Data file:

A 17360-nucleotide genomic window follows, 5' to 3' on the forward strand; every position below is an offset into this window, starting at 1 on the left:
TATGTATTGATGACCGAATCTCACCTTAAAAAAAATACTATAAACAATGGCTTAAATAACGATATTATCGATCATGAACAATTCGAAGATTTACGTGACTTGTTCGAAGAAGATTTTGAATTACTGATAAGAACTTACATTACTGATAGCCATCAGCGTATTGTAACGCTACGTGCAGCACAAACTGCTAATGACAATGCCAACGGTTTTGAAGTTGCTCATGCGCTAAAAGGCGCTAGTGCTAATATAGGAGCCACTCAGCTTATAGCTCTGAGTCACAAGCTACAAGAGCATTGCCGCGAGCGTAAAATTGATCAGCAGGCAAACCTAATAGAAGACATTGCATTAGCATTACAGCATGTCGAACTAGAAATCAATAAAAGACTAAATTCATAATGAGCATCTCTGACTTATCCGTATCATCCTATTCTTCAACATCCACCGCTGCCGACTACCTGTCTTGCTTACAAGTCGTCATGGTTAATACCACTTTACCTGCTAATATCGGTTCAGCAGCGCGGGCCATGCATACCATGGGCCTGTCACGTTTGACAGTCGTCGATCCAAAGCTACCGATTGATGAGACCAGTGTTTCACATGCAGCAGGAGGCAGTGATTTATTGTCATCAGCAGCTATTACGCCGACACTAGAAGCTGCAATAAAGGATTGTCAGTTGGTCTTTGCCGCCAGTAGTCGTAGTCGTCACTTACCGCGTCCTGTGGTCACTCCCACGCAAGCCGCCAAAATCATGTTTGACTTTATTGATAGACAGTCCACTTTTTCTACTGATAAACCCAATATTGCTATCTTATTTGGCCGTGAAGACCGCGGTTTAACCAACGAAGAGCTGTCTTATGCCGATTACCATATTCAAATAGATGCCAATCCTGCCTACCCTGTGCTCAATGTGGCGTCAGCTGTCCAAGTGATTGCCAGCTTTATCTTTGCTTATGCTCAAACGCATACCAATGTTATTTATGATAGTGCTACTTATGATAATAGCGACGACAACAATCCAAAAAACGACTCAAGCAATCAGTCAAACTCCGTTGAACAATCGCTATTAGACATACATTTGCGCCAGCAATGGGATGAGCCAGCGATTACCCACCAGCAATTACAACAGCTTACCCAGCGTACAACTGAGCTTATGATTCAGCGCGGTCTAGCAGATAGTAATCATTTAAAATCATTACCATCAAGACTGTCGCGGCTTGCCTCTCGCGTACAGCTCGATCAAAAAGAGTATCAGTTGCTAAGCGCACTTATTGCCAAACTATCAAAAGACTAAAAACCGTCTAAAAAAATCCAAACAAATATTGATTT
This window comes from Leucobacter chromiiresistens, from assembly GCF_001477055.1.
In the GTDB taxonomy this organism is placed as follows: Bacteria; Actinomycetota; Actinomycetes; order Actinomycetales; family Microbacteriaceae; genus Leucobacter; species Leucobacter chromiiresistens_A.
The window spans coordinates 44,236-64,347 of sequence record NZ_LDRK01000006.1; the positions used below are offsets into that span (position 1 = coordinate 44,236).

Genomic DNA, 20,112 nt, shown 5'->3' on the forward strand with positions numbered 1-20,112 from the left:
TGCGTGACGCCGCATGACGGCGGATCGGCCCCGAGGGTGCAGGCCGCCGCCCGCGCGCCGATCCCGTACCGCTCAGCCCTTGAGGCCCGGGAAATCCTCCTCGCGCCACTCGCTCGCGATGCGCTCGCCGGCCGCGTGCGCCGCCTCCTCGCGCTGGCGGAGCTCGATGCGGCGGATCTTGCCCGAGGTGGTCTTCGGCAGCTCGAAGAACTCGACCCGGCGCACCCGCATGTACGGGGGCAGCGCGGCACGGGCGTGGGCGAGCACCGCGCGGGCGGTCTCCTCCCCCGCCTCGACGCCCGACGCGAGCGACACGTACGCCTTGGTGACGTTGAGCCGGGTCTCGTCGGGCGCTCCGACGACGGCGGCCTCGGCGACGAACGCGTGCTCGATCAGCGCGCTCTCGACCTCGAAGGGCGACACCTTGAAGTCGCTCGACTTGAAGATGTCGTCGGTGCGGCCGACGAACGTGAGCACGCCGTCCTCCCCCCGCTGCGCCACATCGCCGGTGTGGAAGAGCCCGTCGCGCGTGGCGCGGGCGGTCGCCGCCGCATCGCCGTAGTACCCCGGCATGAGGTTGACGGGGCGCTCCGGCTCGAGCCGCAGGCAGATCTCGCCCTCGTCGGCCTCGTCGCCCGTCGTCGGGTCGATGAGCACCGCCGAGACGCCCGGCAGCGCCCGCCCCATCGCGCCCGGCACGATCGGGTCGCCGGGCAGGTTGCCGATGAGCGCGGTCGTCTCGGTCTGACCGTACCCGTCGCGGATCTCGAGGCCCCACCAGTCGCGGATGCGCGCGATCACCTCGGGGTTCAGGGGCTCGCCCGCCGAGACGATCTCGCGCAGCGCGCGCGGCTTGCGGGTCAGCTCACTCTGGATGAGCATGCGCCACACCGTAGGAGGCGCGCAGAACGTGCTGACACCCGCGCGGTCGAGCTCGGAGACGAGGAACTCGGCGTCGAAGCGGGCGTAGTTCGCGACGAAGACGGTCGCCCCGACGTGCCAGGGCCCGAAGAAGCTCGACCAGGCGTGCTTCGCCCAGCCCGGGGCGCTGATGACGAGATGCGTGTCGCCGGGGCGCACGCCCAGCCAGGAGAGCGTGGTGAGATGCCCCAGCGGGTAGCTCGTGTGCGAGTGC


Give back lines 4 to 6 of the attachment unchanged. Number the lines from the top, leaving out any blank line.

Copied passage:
In the GTDB taxonomy this organism is placed as follows: Bacteria; Actinomycetota; Actinomycetes; order Actinomycetales; family Microbacteriaceae; genus Leucobacter; species Leucobacter chromiiresistens_A.
The window spans coordinates 44,236-64,347 of sequence record NZ_LDRK01000006.1; the positions used below are offsets into that span (position 1 = coordinate 44,236).

Genomic DNA, 20,112 nt, shown 5'->3' on the forward strand with positions numbered 1-20,112 from the left: